Import elasticity of tea: a case of Pakistan
AbstractPakistan is second largest importer of tea. It is based on the fact that negligible part of the consumption of tea is produced domestically. The import analysis of tea is significant to check the import bill. The paper empirically investigated the determinants of import of tea using annual time series data for the years 1977-2009 at the national level. We find that import of tea is positively influenced by GDP, domestic tea consumption and human population. While the domestic price of the tea and import duty on tea negatively impacts the import of tea. The findings indicate that import of tea cannot be significantly controlled by adjusting the variables of domestic price and import duty on tea. The point to the need for the policy makers is to decrease the import bill by changing the consumption behavior of the people and introducing the substitutes of tea which are domestically available.
Download InfoIf you experience problems downloading a file, check if you have the proper application to view it first. In case of further problems read the IDEAS help page. Note that these files are not on the IDEAS site. Please be patient as the files may be large.
Bibliographic InfoPaper provided by University Library of Munich, Germany in its series MPRA Paper with number 34793.
Date of creation: 2011
Date of revision:
Imports; Pakistan; Tea; International Trade;
Find related papers by JEL classification:
- P33 - Economic Systems - - Socialist Institutions and Their Transitions - - - International Trade, Finance, Investment, Relations, and Aid
- Q17 - Agricultural and Natural Resource Economics; Environmental and Ecological Economics - - Agriculture - - - Agriculture in International Trade
- L66 - Industrial Organization - - Industry Studies: Manufacturing - - - Food; Beverages; Cosmetics; Tobacco
- Q18 - Agricultural and Natural Resource Economics; Environmental and Ecological Economics - - Agriculture - - - Agricultural Policy; Food Policy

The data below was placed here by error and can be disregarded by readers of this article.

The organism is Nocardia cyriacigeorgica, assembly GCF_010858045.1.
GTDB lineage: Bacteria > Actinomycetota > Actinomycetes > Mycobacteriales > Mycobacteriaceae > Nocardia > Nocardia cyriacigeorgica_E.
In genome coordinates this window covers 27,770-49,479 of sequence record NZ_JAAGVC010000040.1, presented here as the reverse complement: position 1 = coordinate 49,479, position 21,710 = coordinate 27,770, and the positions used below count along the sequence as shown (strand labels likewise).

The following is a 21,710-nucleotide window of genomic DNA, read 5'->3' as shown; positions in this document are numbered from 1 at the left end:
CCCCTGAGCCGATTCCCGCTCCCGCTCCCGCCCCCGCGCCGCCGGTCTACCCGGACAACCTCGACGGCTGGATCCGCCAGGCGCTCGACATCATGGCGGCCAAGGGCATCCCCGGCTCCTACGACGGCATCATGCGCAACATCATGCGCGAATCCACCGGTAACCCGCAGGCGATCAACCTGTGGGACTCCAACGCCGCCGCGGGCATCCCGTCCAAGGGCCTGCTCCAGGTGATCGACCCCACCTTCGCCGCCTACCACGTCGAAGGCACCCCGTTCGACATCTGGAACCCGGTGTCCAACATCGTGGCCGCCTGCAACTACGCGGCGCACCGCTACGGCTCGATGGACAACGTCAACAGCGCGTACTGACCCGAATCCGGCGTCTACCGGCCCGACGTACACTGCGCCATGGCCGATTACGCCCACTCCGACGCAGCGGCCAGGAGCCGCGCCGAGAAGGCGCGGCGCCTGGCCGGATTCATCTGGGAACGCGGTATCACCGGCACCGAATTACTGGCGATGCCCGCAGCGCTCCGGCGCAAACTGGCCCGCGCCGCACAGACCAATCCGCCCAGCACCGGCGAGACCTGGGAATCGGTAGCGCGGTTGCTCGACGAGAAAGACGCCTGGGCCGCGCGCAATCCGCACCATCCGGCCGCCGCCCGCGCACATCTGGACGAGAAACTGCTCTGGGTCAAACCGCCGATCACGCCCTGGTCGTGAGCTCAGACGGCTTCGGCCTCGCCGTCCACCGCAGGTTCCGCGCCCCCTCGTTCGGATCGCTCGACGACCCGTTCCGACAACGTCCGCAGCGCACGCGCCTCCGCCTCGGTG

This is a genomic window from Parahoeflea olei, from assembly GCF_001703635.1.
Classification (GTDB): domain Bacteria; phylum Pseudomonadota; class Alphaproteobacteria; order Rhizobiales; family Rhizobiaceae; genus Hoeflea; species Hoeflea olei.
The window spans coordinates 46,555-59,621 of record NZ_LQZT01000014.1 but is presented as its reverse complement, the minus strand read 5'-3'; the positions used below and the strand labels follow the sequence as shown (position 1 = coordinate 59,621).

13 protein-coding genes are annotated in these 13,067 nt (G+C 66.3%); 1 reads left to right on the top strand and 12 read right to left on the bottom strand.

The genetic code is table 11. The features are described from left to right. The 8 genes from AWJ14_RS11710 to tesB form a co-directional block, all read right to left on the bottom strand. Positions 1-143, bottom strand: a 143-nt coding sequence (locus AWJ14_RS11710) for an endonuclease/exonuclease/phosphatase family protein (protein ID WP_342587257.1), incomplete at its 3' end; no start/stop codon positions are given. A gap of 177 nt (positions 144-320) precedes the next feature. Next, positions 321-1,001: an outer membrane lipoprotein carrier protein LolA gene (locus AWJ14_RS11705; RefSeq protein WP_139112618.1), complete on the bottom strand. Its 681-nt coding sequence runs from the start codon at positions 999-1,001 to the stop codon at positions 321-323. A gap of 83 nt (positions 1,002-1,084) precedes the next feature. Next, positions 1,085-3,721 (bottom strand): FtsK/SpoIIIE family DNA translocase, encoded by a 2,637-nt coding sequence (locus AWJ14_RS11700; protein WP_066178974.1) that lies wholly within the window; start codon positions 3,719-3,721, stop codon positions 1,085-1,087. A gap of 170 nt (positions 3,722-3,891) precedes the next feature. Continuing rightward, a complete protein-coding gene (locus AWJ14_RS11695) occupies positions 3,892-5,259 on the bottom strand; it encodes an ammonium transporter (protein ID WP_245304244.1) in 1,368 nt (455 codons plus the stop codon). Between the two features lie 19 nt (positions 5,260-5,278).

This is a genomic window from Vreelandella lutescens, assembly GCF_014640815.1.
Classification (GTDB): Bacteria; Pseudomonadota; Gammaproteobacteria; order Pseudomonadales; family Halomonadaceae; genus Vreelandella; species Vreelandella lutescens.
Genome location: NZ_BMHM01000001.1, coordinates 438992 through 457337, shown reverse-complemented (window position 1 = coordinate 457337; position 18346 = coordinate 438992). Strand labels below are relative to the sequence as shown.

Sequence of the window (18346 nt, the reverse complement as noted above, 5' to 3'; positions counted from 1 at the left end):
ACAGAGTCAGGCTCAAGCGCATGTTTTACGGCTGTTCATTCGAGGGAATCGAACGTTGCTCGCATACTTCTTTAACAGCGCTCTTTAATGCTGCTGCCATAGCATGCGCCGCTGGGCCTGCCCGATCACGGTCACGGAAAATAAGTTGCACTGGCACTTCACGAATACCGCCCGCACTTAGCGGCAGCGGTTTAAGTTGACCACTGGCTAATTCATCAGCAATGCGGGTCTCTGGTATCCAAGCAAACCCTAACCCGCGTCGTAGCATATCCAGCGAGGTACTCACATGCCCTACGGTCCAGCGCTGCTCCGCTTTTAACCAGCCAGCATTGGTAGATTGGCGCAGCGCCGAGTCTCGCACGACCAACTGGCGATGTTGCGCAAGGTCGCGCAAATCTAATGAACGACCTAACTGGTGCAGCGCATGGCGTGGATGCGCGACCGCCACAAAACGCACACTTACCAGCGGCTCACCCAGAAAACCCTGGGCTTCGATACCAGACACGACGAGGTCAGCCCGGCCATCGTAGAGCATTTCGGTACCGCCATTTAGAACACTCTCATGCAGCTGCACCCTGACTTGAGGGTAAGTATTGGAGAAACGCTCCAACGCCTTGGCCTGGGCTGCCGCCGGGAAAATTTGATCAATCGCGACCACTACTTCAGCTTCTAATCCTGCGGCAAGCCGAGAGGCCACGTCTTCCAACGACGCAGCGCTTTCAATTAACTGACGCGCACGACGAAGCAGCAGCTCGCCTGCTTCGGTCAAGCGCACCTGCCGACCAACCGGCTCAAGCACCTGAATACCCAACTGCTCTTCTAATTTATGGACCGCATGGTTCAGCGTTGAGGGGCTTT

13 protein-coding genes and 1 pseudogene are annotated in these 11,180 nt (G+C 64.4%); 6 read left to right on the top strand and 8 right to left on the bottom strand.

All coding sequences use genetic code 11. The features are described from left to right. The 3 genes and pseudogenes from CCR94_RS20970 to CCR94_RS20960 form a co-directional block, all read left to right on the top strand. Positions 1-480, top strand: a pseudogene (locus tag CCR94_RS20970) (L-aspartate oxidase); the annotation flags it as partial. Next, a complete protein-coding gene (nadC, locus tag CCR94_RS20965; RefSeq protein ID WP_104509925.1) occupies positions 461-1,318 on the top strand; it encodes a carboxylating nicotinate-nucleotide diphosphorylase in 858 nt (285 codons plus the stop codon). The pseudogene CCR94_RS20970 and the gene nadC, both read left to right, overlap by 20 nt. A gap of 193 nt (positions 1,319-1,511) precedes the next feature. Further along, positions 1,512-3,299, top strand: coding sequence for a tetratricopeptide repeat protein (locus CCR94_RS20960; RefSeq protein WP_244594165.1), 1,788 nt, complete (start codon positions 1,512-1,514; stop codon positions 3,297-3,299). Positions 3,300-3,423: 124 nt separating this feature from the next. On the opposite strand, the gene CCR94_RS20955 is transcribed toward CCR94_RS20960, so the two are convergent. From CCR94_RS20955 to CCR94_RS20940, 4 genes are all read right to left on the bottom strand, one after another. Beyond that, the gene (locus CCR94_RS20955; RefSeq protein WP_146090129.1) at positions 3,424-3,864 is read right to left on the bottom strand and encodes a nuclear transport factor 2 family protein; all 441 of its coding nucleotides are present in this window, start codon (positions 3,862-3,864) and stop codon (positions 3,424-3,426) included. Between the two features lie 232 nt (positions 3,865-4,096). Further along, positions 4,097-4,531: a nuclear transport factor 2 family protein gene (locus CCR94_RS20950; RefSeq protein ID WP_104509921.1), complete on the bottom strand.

This paper has been announced in the following NEP Reports:
- NEP-ALL-2011-12-13 (All new papers)
Please report citation or reference errors to , or , if you are the registered author of the cited work, log in to your RePEc Author Service profile, click on "citations" and make appropriate adjustments.:
- Sarmad, Khwaja, 1989. "The determinants of import demand in Pakistan," World Development, Elsevier, vol. 17(10), pages 1619-1625, October.
- Bergtold, Jason S. & Akobundu, Eberechukwu & Peterson, Everett B., 2004.
"The FAST Method: Estimating Unconditional Demand Elasticities for Processed Foods in the Presence of Fixed Effects,"
Journal of Agricultural and Resource Economics,
Western Agricultural Economics Association, vol. 29(02), August.
- Bergtold, Jason S. & Akobundu, Eberechukwu & Peterson, Everett B., 2003. "The Fast Method: Estimating Unconditional Demand Elasticities For Processed Food In The Presence Of Fixed Effects," 2003 Annual meeting, July 27-30, Montreal, Canada 21893, American Agricultural Economics Association (New Name 2008: Agricultural and Applied Economics Association).
- Dipendra Sinha, 1997. "An aggregate import demand function for Pakistan," Atlantic Economic Journal, International Atlantic Economic Society, vol. 25(1), pages 114-114, March.
- Schmitz, Troy G. & Seale, James L., Jr., 2002.
"Import Demand For Disaggregated Fresh Fruits In Japan,"
Journal of Agricultural and Applied Economics,
Southern Agricultural Economics Association, vol. 34(03), December.
- Schmitz, Troy G. & Seale, James L., Jr., 2002. "Import Demand for Disaggregated Fresh Fruits in Japan," Technical Papers 15639, University of Florida, International Agricultural Trade and Policy Center.
For technical questions regarding this item, or to correct its authors, title, abstract, bibliographic or download information, contact: (Ekkehart Schlicht).
If references are entirely missing, you can add them using this form.